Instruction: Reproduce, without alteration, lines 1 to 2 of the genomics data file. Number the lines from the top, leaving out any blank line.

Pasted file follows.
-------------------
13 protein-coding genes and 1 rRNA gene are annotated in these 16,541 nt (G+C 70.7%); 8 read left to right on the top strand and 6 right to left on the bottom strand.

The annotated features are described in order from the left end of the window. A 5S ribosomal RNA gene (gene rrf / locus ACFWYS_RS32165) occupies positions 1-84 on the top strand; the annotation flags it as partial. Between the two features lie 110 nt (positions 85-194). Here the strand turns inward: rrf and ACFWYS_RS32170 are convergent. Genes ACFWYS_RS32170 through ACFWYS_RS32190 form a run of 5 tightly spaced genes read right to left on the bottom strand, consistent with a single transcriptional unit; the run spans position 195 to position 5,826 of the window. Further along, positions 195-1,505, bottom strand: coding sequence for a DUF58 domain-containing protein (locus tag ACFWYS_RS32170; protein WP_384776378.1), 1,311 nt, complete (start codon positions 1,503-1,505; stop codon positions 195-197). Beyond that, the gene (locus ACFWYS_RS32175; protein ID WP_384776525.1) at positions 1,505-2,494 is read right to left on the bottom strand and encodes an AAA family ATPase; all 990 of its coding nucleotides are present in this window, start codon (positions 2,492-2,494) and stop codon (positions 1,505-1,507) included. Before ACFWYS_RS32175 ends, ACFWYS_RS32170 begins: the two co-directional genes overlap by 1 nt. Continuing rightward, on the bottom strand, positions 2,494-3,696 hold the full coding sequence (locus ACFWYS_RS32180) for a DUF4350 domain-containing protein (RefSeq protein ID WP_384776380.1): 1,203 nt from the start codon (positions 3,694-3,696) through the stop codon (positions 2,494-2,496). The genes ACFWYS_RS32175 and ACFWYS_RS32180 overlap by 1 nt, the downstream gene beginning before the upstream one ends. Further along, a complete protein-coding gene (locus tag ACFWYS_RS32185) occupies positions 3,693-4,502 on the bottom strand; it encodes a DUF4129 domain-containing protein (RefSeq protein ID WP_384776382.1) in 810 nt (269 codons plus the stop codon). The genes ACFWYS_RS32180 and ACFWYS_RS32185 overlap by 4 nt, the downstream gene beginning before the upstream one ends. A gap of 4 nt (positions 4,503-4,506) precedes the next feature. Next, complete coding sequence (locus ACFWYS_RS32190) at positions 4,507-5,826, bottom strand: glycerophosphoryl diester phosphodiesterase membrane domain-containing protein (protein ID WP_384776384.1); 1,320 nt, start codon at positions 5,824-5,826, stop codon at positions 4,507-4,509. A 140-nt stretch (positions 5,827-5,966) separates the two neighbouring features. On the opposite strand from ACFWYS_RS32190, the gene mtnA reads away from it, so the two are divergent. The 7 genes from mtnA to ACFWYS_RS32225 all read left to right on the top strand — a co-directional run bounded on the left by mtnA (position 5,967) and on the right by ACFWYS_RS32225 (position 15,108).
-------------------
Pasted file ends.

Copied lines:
13 protein-coding genes and 1 rRNA gene are annotated in these 16,541 nt (G+C 70.7%); 8 read left to right on the top strand and 6 right to left on the bottom strand.

The annotated features are described in order from the left end of the window. A 5S ribosomal RNA gene (gene rrf / locus ACFWYS_RS32165) occupies positions 1-84 on the top strand; the annotation flags it as partial. Between the two features lie 110 nt (positions 85-194). Here the strand turns inward: rrf and ACFWYS_RS32170 are convergent. Genes ACFWYS_RS32170 through ACFWYS_RS32190 form a run of 5 tightly spaced genes read right to left on the bottom strand, consistent with a single transcriptional unit; the run spans position 195 to position 5,826 of the window. Further along, positions 195-1,505, bottom strand: coding sequence for a DUF58 domain-containing protein (locus tag ACFWYS_RS32170; protein WP_384776378.1), 1,311 nt, complete (start codon positions 1,503-1,505; stop codon positions 195-197). Beyond that, the gene (locus ACFWYS_RS32175; protein ID WP_384776525.1) at positions 1,505-2,494 is read right to left on the bottom strand and encodes an AAA family ATPase; all 990 of its coding nucleotides are present in this window, start codon (positions 2,492-2,494) and stop codon (positions 1,505-1,507) included. Before ACFWYS_RS32175 ends, ACFWYS_RS32170 begins: the two co-directional genes overlap by 1 nt. Continuing rightward, on the bottom strand, positions 2,494-3,696 hold the full coding sequence (locus ACFWYS_RS32180) for a DUF4350 domain-containing protein (RefSeq protein ID WP_384776380.1): 1,203 nt from the start codon (positions 3,694-3,696) through the stop codon (positions 2,494-2,496). The genes ACFWYS_RS32175 and ACFWYS_RS32180 overlap by 1 nt, the downstream gene beginning before the upstream one ends. Further along, a complete protein-coding gene (locus tag ACFWYS_RS32185) occupies positions 3,693-4,502 on the bottom strand; it encodes a DUF4129 domain-containing protein (RefSeq protein ID WP_384776382.1) in 810 nt (269 codons plus the stop codon). The genes ACFWYS_RS32180 and ACFWYS_RS32185 overlap by 4 nt, the downstream gene beginning before the upstream one ends. A gap of 4 nt (positions 4,503-4,506) precedes the next feature. Next, complete coding sequence (locus ACFWYS_RS32190) at positions 4,507-5,826, bottom strand: glycerophosphoryl diester phosphodiesterase membrane domain-containing protein (protein ID WP_384776384.1); 1,320 nt, start codon at positions 5,824-5,826, stop codon at positions 4,507-4,509. A 140-nt stretch (positions 5,827-5,966) separates the two neighbouring features. On the opposite strand from ACFWYS_RS32190, the gene mtnA reads away from it, so the two are divergent. The 7 genes from mtnA to ACFWYS_RS32225 all read left to right on the top strand — a co-directional run bounded on the left by mtnA (position 5,967) and on the right by ACFWYS_RS32225 (position 15,108).